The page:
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Gender Socialization

Socialization is the process of internalizing society's values in order to adapt to one's culture .It influences how people behave as males and females in society. The social learning process that imbibes people into understanding the various aspects of culture includes the process of gender socialization. Gender socialization encompasses the process of learning society's gender roles and their advantages and limitations.

In most societies there is a clear categorization of what it means to be male or female. This categorization process and the agents of socialization that transmit knowledge about gender roles influence how individuals define themselves and other in terms of gender and sex roles.

In many societies gender roles are rigidly defined. For instance men have traditionally been expected to be strong, aggressive even dominating. Women have been expected to be nurturing, sensitive, emotional and relatively passive. Children are taught these values both consciously and subconsciously from a very early age. This is further reinforced with the use of toys as boys are given large sized, noise making or violent type whereas girls are often given gentler toys. These expressions influence information of self as well as identities.

The main agents of gender socialization are parents, peer, siblings, school, society and religion. For very young children parents and family play the central role in shaping gender socialization. They determine how the family interacts with a boy as well as the types of toys and clothes that the baby is given.

Gender identity is established by age of two years. Its central component is the notion – I am male or I am female. Sigmund Freud theorized that identification and imitation of same-sex parents leads to effective gender –identity formation. In the latency period males and females tend to aggregate themselves from each other. This may be considered part of the socialization process and further solidifies gender identification and role specific behavior. Schools and families continue to influence gender socialization throughout adolescence. During adolescence peer influence becomes the strongest agent of gender socialization as teens form together in small social groups to facilitate their transition into adulthood and into the larger society. The socializing effects of the mass media also become powerful in formative years.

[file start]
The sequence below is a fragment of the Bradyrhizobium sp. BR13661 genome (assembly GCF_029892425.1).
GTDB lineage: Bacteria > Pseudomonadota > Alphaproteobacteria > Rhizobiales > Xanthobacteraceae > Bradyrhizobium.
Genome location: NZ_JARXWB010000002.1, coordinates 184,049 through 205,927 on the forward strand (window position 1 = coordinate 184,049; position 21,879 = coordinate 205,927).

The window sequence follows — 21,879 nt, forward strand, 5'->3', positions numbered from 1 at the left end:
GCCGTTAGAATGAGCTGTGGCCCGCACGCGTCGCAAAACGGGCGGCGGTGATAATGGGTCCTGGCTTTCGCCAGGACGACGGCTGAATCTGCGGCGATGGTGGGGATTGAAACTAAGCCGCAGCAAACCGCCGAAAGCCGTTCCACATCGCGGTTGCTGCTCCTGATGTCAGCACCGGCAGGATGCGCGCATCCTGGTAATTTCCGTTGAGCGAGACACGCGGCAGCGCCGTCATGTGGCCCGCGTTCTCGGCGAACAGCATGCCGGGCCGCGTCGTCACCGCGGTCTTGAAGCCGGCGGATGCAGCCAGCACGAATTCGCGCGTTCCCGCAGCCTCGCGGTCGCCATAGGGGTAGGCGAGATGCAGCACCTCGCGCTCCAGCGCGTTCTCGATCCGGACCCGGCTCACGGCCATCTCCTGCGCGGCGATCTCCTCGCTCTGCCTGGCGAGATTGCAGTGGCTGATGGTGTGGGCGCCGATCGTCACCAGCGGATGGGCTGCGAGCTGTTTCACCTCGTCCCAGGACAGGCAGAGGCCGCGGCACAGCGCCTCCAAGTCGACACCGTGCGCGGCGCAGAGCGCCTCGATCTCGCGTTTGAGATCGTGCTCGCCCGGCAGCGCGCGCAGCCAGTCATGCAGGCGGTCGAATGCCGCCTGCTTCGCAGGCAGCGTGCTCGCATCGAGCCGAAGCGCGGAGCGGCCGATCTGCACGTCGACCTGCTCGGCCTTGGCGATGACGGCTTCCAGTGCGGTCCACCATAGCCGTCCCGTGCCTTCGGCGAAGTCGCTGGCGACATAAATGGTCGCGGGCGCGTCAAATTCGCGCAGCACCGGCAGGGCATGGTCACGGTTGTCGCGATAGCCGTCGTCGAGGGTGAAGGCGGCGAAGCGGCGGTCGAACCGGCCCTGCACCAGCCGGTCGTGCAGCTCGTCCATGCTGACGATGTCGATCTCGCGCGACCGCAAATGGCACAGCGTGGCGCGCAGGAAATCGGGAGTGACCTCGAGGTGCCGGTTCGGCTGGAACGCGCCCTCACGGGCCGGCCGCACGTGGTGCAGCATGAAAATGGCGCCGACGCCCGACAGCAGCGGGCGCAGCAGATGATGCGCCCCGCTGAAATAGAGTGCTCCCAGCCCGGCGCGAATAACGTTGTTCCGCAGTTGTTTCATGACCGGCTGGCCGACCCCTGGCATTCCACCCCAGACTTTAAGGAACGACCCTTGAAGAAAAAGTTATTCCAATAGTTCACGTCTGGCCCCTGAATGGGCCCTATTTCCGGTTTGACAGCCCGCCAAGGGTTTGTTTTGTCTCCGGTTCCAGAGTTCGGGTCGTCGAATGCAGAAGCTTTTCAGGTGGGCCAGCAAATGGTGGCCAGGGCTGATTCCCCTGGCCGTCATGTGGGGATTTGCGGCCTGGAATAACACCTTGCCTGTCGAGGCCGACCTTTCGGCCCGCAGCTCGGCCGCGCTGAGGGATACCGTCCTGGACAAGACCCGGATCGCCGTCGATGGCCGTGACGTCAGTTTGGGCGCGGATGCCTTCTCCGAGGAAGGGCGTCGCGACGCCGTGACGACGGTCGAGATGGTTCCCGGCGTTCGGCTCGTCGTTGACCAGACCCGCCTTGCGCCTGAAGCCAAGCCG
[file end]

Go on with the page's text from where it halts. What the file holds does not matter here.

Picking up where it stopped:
Culture has been seen as of key significance in the construction of gender identity. Education has been seen as an important part of this process drawing girls and boys into different activities and achievements. The analysis of gender and culture has drawn on literary theory with the deconstructionism of Derrida and also on the discourse analysis of Michal Foucault. The emphasis has shifted from the individual's learning experience to the creation of the texts or representations that construct our notions of gender. In the Indian context woman is defined as an ambivalent person. Woman is located in myth and popular culture as both goddess and Shakti as virtuous and evil. Women were not only revered and worshipped but also controlled through a direct regulation of her sexuality.

Religion is powerful social institution that shape gender identity in society. There are sacred spaces where only men are allowed to ender and not women. There are norms defined by which only men can perform certain duties or obligations pertaining to religious activities but also reinforce and legitimize gender roles assigned to men and women in society.

Gender identity is conveyed and structured by both verbal and non-verbal means. The gender classification is influenced by the semantic structure of language. Lakoff has suggested that generic terms in language may influence cognitive structure and attitudes towards gender superiority. The term man means human being in general while woman refers to female .The term bachelor conserves its original meaning of single man while spinster has acquired the negative connotation of old maid. Language is another medium through which gender identities are imposed or reinforced.